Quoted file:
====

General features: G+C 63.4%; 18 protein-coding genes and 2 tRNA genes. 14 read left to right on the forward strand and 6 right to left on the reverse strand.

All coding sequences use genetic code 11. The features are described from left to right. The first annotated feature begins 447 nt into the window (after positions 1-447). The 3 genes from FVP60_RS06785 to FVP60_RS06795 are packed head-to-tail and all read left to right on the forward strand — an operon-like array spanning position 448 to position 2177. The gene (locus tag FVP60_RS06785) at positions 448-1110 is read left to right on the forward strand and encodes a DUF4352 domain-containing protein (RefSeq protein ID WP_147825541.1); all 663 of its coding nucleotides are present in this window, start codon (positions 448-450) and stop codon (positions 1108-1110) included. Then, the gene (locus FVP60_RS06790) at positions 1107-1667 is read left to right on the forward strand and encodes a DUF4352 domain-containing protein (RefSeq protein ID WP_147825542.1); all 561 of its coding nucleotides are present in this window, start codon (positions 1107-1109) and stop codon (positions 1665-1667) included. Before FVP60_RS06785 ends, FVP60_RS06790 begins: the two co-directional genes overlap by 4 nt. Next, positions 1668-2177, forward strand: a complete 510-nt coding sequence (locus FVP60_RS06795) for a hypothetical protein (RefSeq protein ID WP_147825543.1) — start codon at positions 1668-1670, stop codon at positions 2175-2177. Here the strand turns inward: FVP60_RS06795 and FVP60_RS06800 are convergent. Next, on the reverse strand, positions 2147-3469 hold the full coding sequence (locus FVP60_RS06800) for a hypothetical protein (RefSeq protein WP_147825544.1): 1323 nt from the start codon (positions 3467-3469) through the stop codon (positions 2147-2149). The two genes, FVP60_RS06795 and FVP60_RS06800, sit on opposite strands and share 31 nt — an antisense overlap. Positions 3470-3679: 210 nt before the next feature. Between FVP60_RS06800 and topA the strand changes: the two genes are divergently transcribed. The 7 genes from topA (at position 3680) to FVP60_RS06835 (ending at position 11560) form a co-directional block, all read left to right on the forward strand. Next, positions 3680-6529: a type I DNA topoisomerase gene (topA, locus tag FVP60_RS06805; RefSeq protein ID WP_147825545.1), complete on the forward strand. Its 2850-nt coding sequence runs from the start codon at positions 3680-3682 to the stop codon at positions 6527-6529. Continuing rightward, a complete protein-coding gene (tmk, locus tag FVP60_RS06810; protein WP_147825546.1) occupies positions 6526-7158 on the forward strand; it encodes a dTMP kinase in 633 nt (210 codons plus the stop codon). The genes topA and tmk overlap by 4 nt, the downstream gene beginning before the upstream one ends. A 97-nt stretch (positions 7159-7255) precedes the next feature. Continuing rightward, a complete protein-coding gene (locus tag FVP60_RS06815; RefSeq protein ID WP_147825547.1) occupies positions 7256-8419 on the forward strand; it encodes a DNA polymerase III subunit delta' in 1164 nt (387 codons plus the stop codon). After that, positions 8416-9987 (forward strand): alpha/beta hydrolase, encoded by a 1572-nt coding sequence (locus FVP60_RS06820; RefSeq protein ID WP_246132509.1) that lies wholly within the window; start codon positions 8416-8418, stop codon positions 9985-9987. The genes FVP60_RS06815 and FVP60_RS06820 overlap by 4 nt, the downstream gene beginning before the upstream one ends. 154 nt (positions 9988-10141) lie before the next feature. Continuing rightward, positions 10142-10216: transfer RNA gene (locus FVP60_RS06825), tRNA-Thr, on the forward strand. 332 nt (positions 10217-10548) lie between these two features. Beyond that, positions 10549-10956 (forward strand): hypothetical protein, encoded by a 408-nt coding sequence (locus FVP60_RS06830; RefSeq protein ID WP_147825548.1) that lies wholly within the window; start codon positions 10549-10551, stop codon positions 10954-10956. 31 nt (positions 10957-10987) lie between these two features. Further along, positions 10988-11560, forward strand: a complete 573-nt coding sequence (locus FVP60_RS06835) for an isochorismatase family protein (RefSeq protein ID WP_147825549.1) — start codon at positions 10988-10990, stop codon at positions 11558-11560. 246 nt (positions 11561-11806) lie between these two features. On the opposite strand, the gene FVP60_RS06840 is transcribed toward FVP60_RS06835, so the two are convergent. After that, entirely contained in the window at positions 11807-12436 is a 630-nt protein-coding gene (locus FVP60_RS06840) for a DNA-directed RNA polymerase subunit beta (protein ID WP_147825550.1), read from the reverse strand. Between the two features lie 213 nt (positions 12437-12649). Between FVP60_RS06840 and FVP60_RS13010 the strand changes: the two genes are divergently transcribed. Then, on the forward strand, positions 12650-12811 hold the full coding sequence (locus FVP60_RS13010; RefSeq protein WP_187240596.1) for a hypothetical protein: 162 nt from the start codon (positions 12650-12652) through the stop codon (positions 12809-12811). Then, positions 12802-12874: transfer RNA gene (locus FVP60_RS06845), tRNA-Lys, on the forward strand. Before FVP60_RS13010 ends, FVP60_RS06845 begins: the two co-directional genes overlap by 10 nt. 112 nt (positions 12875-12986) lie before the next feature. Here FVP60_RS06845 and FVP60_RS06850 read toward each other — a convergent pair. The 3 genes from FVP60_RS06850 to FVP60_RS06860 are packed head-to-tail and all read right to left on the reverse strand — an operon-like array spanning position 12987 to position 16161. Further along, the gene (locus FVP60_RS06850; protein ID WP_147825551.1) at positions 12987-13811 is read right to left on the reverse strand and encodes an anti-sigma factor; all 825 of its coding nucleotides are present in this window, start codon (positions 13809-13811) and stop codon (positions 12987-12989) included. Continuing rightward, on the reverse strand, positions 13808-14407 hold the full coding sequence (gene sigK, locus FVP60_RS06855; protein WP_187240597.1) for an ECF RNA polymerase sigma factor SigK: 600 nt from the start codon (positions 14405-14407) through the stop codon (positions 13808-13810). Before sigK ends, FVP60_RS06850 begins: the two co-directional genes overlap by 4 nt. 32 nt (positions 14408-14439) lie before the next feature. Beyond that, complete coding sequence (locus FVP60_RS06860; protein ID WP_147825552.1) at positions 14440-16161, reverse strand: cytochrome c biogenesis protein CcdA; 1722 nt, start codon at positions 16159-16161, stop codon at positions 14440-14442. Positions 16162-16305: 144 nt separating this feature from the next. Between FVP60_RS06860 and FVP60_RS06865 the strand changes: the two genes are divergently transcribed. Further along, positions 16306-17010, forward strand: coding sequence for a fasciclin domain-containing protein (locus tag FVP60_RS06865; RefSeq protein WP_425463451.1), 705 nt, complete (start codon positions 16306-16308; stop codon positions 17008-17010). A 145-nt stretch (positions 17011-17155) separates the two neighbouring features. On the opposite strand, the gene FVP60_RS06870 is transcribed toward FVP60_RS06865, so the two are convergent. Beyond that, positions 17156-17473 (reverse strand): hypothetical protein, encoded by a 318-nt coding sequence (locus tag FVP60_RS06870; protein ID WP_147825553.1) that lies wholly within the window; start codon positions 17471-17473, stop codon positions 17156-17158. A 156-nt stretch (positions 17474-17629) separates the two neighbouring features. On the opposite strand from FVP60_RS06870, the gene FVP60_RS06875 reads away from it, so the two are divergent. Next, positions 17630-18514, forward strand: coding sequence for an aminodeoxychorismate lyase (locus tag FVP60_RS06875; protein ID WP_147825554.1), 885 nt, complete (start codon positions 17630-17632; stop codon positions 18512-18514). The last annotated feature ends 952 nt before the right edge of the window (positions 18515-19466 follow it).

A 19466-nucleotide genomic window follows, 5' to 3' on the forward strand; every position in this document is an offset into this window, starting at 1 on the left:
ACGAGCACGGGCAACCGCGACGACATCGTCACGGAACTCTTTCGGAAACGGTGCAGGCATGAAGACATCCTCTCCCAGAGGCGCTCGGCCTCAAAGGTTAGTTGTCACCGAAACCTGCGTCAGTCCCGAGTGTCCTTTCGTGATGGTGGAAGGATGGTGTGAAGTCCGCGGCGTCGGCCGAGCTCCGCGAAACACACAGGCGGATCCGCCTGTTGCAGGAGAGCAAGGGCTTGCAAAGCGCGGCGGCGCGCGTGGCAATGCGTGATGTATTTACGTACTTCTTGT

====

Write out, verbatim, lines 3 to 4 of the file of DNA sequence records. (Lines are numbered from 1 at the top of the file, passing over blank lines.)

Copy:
A 19466-nucleotide genomic window follows, 5' to 3' on the forward strand; every position in this document is an offset into this window, starting at 1 on the left:
ACGAGCACGGGCAACCGCGACGACATCGTCACGGAACTCTTTCGGAAACGGTGCAGGCATGAAGACATCCTCTCCCAGAGGCGCTCGGCCTCAAAGGTTAGTTGTCACCGAAACCTGCGTCAGTCCCGAGTGTCCTTTCGTGATGGTGGAAGGATGGTGTGAAGTCCGCGGCGTCGGCCGAGCTCCGCGAAACACACAGGCGGATCCGCCTGTTGCAGGAGAGCAAGGGCTTGCAAAGCGCGGCGGCGCGCGTGGCAATGCGTGATGTATTTACGTACTTCTTGT